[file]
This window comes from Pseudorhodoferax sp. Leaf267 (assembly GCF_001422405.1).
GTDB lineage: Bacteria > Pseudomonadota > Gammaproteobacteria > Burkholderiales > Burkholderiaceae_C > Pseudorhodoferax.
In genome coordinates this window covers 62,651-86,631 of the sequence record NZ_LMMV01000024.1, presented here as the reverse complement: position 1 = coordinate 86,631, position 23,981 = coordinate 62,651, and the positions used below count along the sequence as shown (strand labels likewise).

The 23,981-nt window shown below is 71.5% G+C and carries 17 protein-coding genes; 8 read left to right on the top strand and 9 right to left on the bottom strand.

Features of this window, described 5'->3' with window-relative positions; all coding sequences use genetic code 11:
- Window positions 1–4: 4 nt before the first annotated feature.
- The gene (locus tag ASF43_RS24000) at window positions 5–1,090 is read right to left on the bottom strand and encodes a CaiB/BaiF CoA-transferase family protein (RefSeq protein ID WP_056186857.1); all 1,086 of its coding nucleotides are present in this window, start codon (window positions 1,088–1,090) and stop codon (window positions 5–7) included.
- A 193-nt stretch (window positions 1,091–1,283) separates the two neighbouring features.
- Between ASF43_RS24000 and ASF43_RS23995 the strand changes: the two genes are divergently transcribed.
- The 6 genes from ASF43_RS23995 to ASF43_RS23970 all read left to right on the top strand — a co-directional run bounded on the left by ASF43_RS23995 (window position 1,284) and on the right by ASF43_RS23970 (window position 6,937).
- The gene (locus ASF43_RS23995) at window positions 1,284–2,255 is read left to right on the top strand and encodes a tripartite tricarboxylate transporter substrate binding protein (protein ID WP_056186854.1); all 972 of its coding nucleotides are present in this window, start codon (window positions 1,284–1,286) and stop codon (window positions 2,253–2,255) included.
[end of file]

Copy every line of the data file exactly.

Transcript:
This window comes from Pseudorhodoferax sp. Leaf267 (assembly GCF_001422405.1).
GTDB lineage: Bacteria > Pseudomonadota > Gammaproteobacteria > Burkholderiales > Burkholderiaceae_C > Pseudorhodoferax.
In genome coordinates this window covers 62,651-86,631 of the sequence record NZ_LMMV01000024.1, presented here as the reverse complement: position 1 = coordinate 86,631, position 23,981 = coordinate 62,651, and the positions used below count along the sequence as shown (strand labels likewise).

The 23,981-nt window shown below is 71.5% G+C and carries 17 protein-coding genes; 8 read left to right on the top strand and 9 right to left on the bottom strand.

Features of this window, described 5'->3' with window-relative positions; all coding sequences use genetic code 11:
- Window positions 1–4: 4 nt before the first annotated feature.
- The gene (locus tag ASF43_RS24000) at window positions 5–1,090 is read right to left on the bottom strand and encodes a CaiB/BaiF CoA-transferase family protein (RefSeq protein ID WP_056186857.1); all 1,086 of its coding nucleotides are present in this window, start codon (window positions 1,088–1,090) and stop codon (window positions 5–7) included.
- A 193-nt stretch (window positions 1,091–1,283) separates the two neighbouring features.
- Between ASF43_RS24000 and ASF43_RS23995 the strand changes: the two genes are divergently transcribed.
- The 6 genes from ASF43_RS23995 to ASF43_RS23970 all read left to right on the top strand — a co-directional run bounded on the left by ASF43_RS23995 (window position 1,284) and on the right by ASF43_RS23970 (window position 6,937).
- The gene (locus ASF43_RS23995) at window positions 1,284–2,255 is read left to right on the top strand and encodes a tripartite tricarboxylate transporter substrate binding protein (protein ID WP_056186854.1); all 972 of its coding nucleotides are present in this window, start codon (window positions 1,284–1,286) and stop codon (window positions 2,253–2,255) included.